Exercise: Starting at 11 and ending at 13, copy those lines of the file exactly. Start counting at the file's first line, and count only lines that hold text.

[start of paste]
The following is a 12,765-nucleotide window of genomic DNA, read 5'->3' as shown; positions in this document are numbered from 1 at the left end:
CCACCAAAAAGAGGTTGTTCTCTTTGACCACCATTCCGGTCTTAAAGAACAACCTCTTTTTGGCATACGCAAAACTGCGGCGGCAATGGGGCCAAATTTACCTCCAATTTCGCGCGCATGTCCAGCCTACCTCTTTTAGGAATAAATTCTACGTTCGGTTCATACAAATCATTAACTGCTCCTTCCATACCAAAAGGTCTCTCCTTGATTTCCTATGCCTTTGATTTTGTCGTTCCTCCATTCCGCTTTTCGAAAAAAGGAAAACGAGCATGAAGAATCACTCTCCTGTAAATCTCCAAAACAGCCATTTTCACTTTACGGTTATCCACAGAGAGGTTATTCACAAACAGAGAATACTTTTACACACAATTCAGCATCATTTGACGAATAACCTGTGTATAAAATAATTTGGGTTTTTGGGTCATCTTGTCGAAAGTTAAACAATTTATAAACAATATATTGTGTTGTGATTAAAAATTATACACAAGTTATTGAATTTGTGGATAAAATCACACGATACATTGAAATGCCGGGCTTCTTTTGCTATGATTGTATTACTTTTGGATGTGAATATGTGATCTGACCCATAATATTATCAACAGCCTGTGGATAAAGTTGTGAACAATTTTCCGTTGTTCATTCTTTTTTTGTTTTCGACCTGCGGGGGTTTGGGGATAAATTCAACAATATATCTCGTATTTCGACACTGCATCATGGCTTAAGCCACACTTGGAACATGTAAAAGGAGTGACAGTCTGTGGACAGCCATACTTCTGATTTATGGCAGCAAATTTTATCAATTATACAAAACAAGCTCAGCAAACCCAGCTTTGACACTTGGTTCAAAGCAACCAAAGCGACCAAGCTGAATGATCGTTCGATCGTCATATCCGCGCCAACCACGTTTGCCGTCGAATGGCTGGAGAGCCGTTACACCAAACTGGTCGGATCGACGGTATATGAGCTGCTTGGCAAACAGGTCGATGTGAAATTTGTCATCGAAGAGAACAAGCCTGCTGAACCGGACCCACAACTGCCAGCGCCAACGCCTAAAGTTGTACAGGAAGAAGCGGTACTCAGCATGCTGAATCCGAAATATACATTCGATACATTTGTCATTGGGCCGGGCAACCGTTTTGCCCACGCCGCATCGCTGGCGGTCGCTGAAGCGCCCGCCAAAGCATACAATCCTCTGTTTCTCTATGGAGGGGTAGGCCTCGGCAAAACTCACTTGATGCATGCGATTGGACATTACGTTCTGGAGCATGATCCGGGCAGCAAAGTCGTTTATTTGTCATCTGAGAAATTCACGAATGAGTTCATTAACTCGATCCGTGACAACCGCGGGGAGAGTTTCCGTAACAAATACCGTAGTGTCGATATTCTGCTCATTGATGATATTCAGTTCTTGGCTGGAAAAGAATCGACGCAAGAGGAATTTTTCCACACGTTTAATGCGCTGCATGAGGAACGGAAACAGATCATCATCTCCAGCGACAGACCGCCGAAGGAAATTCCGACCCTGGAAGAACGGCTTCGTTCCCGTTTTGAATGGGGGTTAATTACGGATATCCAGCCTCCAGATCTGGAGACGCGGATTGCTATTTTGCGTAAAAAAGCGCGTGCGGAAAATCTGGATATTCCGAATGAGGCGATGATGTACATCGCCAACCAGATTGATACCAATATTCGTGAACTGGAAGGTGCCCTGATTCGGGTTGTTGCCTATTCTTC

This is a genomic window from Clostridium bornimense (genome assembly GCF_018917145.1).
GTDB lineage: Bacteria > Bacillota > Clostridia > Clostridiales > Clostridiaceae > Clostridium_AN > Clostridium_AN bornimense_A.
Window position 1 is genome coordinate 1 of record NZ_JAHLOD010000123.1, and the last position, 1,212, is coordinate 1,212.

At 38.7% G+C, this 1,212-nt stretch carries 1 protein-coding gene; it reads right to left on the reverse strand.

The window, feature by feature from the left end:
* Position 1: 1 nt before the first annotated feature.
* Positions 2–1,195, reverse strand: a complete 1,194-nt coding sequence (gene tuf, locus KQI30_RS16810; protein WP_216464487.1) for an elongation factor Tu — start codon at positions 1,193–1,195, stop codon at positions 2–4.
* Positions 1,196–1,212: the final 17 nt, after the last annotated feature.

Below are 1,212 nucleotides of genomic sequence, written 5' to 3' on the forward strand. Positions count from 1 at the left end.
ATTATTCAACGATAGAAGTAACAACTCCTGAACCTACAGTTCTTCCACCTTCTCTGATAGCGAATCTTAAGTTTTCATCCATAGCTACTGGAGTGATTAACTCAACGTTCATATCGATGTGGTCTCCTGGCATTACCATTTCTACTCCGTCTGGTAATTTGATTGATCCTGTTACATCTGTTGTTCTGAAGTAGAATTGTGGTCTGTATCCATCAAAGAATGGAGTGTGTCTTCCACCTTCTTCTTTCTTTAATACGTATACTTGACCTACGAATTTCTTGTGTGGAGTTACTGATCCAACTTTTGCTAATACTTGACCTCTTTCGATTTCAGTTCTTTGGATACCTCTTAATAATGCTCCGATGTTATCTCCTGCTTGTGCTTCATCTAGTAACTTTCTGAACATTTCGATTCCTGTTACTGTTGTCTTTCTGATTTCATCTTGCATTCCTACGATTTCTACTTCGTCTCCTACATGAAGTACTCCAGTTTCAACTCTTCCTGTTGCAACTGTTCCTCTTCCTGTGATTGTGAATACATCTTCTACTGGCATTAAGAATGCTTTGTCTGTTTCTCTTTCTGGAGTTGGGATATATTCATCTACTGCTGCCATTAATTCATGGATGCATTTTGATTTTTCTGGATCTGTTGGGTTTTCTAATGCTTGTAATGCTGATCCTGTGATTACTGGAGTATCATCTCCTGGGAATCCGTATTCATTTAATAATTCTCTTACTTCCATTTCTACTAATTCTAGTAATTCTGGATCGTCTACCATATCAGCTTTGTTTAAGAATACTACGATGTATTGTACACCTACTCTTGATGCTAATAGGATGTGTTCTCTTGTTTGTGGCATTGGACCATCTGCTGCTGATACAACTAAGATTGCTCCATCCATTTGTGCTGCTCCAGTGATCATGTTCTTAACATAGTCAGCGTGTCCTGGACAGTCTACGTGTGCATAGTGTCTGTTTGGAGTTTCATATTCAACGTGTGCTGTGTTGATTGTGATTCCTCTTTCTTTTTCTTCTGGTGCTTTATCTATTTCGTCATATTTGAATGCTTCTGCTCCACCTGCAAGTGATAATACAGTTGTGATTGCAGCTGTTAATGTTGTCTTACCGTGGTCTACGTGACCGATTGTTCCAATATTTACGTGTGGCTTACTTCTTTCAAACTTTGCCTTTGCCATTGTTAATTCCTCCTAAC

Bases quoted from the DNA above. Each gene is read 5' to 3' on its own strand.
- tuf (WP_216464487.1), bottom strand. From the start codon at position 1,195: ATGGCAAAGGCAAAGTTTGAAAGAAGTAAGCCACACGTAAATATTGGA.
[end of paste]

Below are 1,212 nucleotides of genomic sequence, written 5' to 3' on the forward strand. Positions count from 1 at the left end.
ATTATTCAACGATAGAAGTAACAACTCCTGAACCTACAGTTCTTCCACCTTCTCTGATAGCGAATCTTAAGTTTTCATCCATAGCTACTGGAGTGATTAACTCAACGTTCATATCGATGTGGTCTCCTGGCATTACCATTTCTACTCCGTCTGGTAATTTGATTGATCCTGTTACATCTGTTGTTCTGAAGTAGAATTGTGGTCTGTATCCATCAAAGAATGGAGTGTGTCTTCCACCTTCTTCTTTCTTTAATACGTATACTTGACCTACGAATTTCTTGTGTGGAGTTACTGATCCAACTTTTGCTAATACTTGACCTCTTTCGATTTCAGTTCTTTGGATACCTCTTAATAATGCTCCGATGTTATCTCCTGCTTGTGCTTCATCTAGTAACTTTCTGAACATTTCGATTCCTGTTACTGTTGTCTTTCTGATTTCATCTTGCATTCCTACGATTTCTACTTCGTCTCCTACATGAAGTACTCCAGTTTCAACTCTTCCTGTTGCAACTGTTCCTCTTCCTGTGATTGTGAATACATCTTCTACTGGCATTAAGAATGCTTTGTCTGTTTCTCTTTCTGGAGTTGGGATATATTCATCTACTGCTGCCATTAATTCATGGATGCATTTTGATTTTTCTGGATCTGTTGGGTTTTCTAATGCTTGTAATGCTGATCCTGTGATTACTGGAGTATCATCTCCTGGGAATCCGTATTCATTTAATAATTCTCTTACTTCCATTTCTACTAATTCTAGTAATTCTGGATCGTCTACCATATCAGCTTTGTTTAAGAATACTACGATGTATTGTACACCTACTCTTGATGCTAATAGGATGTGTTCTCTTGTTTGTGGCATTGGACCATCTGCTGCTGATACAACTAAGATTGCTCCATCCATTTGTGCTGCTCCAGTGATCATGTTCTTAACATAGTCAGCGTGTCCTGGACAGTCTACGTGTGCATAGTGTCTGTTTGGAGTTTCATATTCAACGTGTGCTGTGTTGATTGTGATTCCTCTTTCTTTTTCTTCTGGTGCTTTATCTATTTCGTCATATTTGAATGCTTCTGCTCCACCTGCAAGTGATAATACAGTTGTGATTGCAGCTGTTAATGTTGTCTTACCGTGGTCTACGTGACCGATTGTTCCAATATTTACGTGTGGCTTACTTCTTTCAAACTTTGCCTTTGCCATTGTTAATTCCTCCTAAC

Bases quoted from the DNA above. Each gene is read 5' to 3' on its own strand.